Start-up Face.com announced a Facebook application on Tuesday called Photo Finder that can identify your contacts' faces--and your own--on the social-networking site.
The software analyzes photos among your contacts, suggesting tags for faces it recognizes and monitoring new uploads for more. The software presents an array of your contacts' photos, letting you accept or reject suggested names for the people the application has identified.
In my not-so-extensive testing, I found that the face recognition technology really does make it easier to discover photos of people you know. It surfaced dozens of untagged pictures among my network of contacts, all with the correct name suggested.
We have 100 invitations for the application, which is in alpha testing. Click here if you want one--first come, first served.
Since those photographed were generally shown in their own photo galleries, it wouldn't have been tough for to find them on my own, but the application was more useful in uncovering unknown images when dealing with people posted on others' photo galleries. I didn't try it long enough to see how well it spotted photos of me showing up in others' photos, which strikes me as one use case in which people would be particularly interested.
Face recognition in photos can be a powerful tool because it means computers can know people's identities. That photo metadata is information that computers can process, for example, when supplying search results. Apple built face recognition into its newest version of iPhoto, and Google has the technology in its Picasa Web Albums site for photo sharing.
Not integrated with Facebook
One key point, though: the identification tags that Photo Finder supplies are visible only through the application. They aren't integrated with Facebook's tag system, so the implications and actions you take through Photo Finder are limited only to that application.
"Tags in Photo Finder will not persist in Facebook's main photo application. Tags assigned in Photo Finder can be rejected by the tagee, if they also use Photo Finder," the company said.
Face.com leaves privacy matters of Photo Finder up to Facebook itself. "Photo Finder has nothing to do with privacy. It scans photos that have already been shared with you. We respect the privacy settings set up by Facebook, so you don't have to manage privacy in two different places," the company said.
But in practice, Photo Finder does reveal just how publicly you're sharing your photos, and widespread use of the technology will make it easier for others to find images of specific people among their network of contacts.
When I told one contact of mine I'd just tagged her in a bunch of photos a computer just found, she wrote back to me, "I'll admit it freaks me out a bit. There has always been something about Facebook or social networking that sits on the hairy edge of a bad idea. This doesn't seem to help the cause. (It) does cause me to think again about what I post. I am probably not a poster child of best judgment."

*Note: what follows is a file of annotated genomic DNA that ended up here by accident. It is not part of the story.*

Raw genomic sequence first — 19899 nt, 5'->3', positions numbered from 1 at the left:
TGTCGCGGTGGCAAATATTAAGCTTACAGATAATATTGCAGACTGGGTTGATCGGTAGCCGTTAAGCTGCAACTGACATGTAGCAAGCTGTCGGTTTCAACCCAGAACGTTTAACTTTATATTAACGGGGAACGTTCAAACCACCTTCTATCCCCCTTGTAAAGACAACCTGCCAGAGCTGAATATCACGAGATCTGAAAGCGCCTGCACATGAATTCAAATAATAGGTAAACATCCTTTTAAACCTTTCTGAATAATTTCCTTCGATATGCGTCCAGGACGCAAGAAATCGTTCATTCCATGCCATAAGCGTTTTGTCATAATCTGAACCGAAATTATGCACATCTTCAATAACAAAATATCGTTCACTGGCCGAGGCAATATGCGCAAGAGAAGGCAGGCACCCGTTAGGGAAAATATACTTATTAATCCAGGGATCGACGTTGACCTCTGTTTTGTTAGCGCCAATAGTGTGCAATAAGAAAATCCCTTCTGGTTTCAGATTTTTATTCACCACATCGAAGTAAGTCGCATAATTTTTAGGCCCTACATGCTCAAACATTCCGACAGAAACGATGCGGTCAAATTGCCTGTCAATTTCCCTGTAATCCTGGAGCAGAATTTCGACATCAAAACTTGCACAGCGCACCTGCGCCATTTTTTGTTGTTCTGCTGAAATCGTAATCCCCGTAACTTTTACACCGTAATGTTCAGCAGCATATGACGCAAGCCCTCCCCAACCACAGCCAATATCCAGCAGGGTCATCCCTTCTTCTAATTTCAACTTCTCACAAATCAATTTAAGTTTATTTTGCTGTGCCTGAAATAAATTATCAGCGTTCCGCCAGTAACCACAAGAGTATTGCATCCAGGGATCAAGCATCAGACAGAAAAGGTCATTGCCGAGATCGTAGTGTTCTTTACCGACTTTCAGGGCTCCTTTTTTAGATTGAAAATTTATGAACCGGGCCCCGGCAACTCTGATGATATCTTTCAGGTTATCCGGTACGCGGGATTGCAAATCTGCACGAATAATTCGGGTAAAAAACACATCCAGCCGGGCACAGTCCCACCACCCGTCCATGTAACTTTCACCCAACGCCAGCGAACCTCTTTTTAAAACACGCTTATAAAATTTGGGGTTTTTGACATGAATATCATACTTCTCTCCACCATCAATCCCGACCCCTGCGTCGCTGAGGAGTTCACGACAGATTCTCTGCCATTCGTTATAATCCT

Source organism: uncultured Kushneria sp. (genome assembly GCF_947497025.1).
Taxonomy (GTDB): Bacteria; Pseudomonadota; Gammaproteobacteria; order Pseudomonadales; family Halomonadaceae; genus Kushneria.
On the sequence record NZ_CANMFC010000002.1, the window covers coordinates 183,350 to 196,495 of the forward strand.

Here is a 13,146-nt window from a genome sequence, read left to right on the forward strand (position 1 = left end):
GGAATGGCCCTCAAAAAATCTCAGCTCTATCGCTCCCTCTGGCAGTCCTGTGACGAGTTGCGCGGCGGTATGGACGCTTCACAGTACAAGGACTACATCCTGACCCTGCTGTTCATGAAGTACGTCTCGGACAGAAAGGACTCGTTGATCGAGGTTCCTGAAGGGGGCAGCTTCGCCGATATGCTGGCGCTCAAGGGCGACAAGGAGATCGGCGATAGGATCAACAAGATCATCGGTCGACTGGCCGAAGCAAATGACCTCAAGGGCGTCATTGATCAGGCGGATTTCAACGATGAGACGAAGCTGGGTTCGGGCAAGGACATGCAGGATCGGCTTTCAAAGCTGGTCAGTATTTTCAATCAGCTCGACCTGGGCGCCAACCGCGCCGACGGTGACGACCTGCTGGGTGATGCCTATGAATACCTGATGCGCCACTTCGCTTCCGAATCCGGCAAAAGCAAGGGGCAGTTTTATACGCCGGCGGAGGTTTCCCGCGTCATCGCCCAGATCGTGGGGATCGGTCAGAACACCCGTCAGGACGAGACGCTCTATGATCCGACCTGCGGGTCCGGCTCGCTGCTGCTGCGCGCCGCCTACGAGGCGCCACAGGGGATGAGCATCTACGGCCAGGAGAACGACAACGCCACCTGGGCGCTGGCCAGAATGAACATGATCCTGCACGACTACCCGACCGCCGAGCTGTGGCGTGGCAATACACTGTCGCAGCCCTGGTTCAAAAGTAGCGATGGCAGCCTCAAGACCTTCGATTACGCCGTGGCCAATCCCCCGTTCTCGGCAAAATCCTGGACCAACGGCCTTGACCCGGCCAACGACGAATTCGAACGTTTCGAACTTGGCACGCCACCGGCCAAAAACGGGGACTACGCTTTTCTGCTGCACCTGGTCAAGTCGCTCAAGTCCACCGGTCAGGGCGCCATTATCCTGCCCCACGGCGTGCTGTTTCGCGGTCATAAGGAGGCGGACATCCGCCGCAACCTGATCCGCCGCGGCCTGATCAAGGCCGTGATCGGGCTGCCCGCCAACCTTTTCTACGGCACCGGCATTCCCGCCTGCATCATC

Promising but clunky
Overall, I found the technology promising but a bit clunky. It might have worked better, if I only used Facebook to keep track of a handful of close friends and family members, but instead, Photo Finder presented me with 38 pages of friends for me to sift through to identify. It spotlighted one facet of the conundrum of personal vs. professional use of social-networking sites: I have a lot of professional contacts whose smiling-with-friends in-the-restaurant and holding-the-cute-baby photos I don't really care about.
Because you can set up watch lists for friends you care about, notifying you of future uploads of photos of people you do care about, keeping on top of new additions likely would be easier to manage. And, of course, you can cut to the chase by typing in the names of specific people you care about. They have to have their permissions set to allow you to tag their photos, though, for the application to work.
What about making money out of the technology? The Israeli-based start-up is cagey for now.
"At the moment, the focus is on launching the technology and making sure that it scales well at (the) Web level," the company said in a statement. But Face.com does have aspirations beyond a Facebook application.
"Face.com is the company behind this technology. That's a pretty premium domain, and likely, it will be the host for other uses of their facial-recognition software," the company said. Face.com is "starting with Photo Finder, a facial-recognition and discovery app for Facebook. This facial recognition is highly accurate, efficient, and built for the Web; it's able to scan through millions of photos and correctly identify faces at high speed, with a high level of accuracy."